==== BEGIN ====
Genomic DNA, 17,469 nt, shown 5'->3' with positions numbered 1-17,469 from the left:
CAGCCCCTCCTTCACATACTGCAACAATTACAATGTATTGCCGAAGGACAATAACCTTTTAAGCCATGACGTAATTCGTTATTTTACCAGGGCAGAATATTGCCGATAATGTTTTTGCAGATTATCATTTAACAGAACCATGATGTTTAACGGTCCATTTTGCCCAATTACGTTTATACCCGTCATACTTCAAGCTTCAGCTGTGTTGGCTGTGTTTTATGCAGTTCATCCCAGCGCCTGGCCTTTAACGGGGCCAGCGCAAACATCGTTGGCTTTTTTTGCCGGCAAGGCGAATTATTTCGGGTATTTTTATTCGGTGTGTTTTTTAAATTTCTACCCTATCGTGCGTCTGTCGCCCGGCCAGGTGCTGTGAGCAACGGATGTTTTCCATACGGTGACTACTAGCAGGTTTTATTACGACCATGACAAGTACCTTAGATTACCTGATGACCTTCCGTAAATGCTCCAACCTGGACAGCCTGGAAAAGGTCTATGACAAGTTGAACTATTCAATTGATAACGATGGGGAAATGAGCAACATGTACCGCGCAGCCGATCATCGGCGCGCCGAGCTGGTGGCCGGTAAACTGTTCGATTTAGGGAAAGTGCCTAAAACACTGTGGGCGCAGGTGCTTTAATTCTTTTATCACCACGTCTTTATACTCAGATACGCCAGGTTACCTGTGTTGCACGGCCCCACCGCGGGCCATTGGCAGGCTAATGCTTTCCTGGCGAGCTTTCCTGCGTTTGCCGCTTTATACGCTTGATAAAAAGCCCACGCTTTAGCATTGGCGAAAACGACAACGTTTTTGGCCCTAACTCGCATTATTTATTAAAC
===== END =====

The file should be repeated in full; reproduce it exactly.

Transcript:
Genomic DNA, 17,469 nt, shown 5'->3' with positions numbered 1-17,469 from the left:
CAGCCCCTCCTTCACATACTGCAACAATTACAATGTATTGCCGAAGGACAATAACCTTTTAAGCCATGACGTAATTCGTTATTTTACCAGGGCAGAATATTGCCGATAATGTTTTTGCAGATTATCATTTAACAGAACCATGATGTTTAACGGTCCATTTTGCCCAATTACGTTTATACCCGTCATACTTCAAGCTTCAGCTGTGTTGGCTGTGTTTTATGCAGTTCATCCCAGCGCCTGGCCTTTAACGGGGCCAGCGCAAACATCGTTGGCTTTTTTTGCCGGCAAGGCGAATTATTTCGGGTATTTTTATTCGGTGTGTTTTTTAAATTTCTACCCTATCGTGCGTCTGTCGCCCGGCCAGGTGCTGTGAGCAACGGATGTTTTCCATACGGTGACTACTAGCAGGTTTTATTACGACCATGACAAGTACCTTAGATTACCTGATGACCTTCCGTAAATGCTCCAACCTGGACAGCCTGGAAAAGGTCTATGACAAGTTGAACTATTCAATTGATAACGATGGGGAAATGAGCAACATGTACCGCGCAGCCGATCATCGGCGCGCCGAGCTGGTGGCCGGTAAACTGTTCGATTTAGGGAAAGTGCCTAAAACACTGTGGGCGCAGGTGCTTTAATTCTTTTATCACCACGTCTTTATACTCAGATACGCCAGGTTACCTGTGTTGCACGGCCCCACCGCGGGCCATTGGCAGGCTAATGCTTTCCTGGCGAGCTTTCCTGCGTTTGCCGCTTTATACGCTTGATAAAAAGCCCACGCTTTAGCATTGGCGAAAACGACAACGTTTTTGGCCCTAACTCGCATTATTTATTAAAC